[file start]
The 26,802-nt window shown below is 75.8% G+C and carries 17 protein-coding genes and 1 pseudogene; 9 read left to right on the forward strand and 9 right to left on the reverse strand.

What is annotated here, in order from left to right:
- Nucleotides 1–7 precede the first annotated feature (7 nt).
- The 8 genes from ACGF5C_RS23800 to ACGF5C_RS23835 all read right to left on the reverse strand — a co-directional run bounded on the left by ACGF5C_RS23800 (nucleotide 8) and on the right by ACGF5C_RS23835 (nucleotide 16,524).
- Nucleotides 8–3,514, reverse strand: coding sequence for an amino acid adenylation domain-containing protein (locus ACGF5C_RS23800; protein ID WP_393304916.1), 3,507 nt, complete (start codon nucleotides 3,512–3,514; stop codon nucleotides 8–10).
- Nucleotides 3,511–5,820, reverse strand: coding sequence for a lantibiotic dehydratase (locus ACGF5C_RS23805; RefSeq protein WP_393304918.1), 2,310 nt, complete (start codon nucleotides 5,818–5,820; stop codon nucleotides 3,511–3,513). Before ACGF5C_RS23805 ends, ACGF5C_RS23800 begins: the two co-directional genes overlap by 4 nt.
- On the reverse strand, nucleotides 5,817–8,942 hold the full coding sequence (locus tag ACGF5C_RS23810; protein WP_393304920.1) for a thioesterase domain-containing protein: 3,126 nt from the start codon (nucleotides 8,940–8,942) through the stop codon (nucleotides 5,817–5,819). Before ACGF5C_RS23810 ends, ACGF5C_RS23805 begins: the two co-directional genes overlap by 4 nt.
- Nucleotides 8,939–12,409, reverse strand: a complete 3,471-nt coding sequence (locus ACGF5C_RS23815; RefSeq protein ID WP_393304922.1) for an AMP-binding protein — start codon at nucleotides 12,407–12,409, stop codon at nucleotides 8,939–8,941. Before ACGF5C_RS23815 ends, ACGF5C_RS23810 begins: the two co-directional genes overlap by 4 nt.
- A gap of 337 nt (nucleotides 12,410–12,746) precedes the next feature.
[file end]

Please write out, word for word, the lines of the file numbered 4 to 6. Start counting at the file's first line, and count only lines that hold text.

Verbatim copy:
- The 8 genes from ACGF5C_RS23800 to ACGF5C_RS23835 all read right to left on the reverse strand — a co-directional run bounded on the left by ACGF5C_RS23800 (nucleotide 8) and on the right by ACGF5C_RS23835 (nucleotide 16,524).
- Nucleotides 8–3,514, reverse strand: coding sequence for an amino acid adenylation domain-containing protein (locus ACGF5C_RS23800; protein ID WP_393304916.1), 3,507 nt, complete (start codon nucleotides 3,512–3,514; stop codon nucleotides 8–10).
- Nucleotides 3,511–5,820, reverse strand: coding sequence for a lantibiotic dehydratase (locus ACGF5C_RS23805; RefSeq protein WP_393304918.1), 2,310 nt, complete (start codon nucleotides 5,818–5,820; stop codon nucleotides 3,511–3,513). Before ACGF5C_RS23805 ends, ACGF5C_RS23800 begins: the two co-directional genes overlap by 4 nt.